Capitol Theatre

2035 12th Avenue,
Regina, SK S4P 4K9

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Capitol Theatre exterior

The Capitol Theatre opened on March 19 1921 with Agnes Ayers in “The Furnace”. It was twinned on September 5, 1975, and was demolished in 1992.

Contributed by Graeme McBain

Recent comments (view all 12 comments)

atmos
atmos on August 6, 2005 at 4:26 am

Capitol was converted to two theatres in 1975.Some seats,doors,and sections of the balcony and ceiling survive in the Regina Plains Museum.

Saskgrl
Saskgrl on September 25, 2005 at 2:01 pm

I had the opportunity to go up to the “new” projection booth in the early ninties. The balcony had been converted into the larger projection booth for both auditoriums. Once up there, you could visualize the balcony (the steps were still there with some seats on them), as well as look into the first projection booth with some equipment still in it. You could also imagine the original design on the ceiling of the theatre, before they built the wall dividing the auditorium. A true gem on the prairies.

Capfan
Capfan on January 18, 2006 at 5:52 pm

In it’s early days it had it’s own 10 person orchestra to accompany silent movies and vaudeville acts. On October 21, 1940 the Cap hosted the world premiere of “North West Mounted Police”. The Cap was decorated to resemble a western style fort. The Regina Plains Museum has a wide variety of memorabilia which sadly, I do not believe is on display. It was owned by the Famous Players chain.

rjbbrooks
rjbbrooks on May 23, 2006 at 10:03 am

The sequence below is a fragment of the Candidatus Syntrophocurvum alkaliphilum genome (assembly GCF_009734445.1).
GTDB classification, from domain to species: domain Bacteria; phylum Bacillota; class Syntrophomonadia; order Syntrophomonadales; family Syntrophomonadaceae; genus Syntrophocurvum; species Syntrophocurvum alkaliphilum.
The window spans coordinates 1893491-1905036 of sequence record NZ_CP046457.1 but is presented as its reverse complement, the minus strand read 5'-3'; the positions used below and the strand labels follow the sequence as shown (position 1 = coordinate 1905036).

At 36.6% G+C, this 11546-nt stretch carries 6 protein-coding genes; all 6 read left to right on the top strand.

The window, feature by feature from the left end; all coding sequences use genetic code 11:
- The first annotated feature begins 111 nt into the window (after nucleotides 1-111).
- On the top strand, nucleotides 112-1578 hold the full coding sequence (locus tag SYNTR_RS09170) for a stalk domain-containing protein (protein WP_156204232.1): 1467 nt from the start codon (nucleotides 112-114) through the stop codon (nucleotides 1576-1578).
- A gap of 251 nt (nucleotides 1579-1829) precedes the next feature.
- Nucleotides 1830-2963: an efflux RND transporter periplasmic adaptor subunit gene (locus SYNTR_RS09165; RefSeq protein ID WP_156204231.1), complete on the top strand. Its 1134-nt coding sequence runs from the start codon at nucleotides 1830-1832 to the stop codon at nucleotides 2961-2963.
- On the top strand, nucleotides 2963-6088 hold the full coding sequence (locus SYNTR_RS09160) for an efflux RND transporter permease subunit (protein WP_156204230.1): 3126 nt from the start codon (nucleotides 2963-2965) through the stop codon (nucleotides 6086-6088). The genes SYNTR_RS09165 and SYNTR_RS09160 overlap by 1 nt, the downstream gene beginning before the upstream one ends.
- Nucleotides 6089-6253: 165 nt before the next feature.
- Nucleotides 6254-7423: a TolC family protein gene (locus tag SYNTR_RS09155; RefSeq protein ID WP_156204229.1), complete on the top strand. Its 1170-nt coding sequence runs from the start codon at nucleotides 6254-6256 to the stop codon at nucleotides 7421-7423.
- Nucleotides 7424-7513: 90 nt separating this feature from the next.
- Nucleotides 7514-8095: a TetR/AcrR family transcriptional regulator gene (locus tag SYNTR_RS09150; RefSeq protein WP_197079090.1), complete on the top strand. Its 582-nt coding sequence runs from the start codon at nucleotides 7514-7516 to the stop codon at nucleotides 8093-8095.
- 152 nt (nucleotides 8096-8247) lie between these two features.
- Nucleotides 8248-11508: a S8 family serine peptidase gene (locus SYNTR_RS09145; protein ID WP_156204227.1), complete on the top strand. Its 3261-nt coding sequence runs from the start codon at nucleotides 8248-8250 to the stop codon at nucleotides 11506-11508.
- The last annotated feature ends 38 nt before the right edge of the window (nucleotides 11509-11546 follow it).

I think I watched the original “Poseidon Adventure” at this theater when I was probably ten years old. I remember when they tore it down. More information about this great theater can be found at the City of Regina Archives (see View link)

filmo
filmo on June 19, 2006 at 8:36 pm

I enjoyed a few good movies in both halves of the Capitol Theatre and always while waiting for the feature to start wondered to myself how grand the theatre must have looked when it it was a whole and a single theatre with its ornate plaster ceiling, balconies, and plush lobby. When they tore down the building one of the theatre’s secrets was revealed to me. The curved facade of the building was produced by one single three feet thick I-beam bent to a curve—very impressive iron work. The theatre was torn down because the greedy Crown Life corporation wanted a head office on the corner, when plenty of other similar sized lots were available at the time. They destroyed a piece of history and then left town about four years later—hell is to good of a place for the likes of them. Regina save your Cinema Six drive-in !!!

atmos
atmos on July 5, 2006 at 2:31 am

the photo on the Regina library website shows the interior of the Capitol,and it is not atmospheric as previously thought.Photo can be viewed at this address –
www.reginalibrary.ca/commform/ReginaArchives/archives.htm
listed under Education and culture.

atmos
atmos on July 24, 2006 at 6:39 pm

The architect for this theatre was Thomas Lamb.

kencmcintyre
kencmcintyre on October 19, 2008 at 10:02 am

The Capitol was part of the Famous Players Canadian chain in the early 1960s.

rivest266
rivest266 on November 30, 2018 at 2:08 pm

Correction: September 5th, 1975

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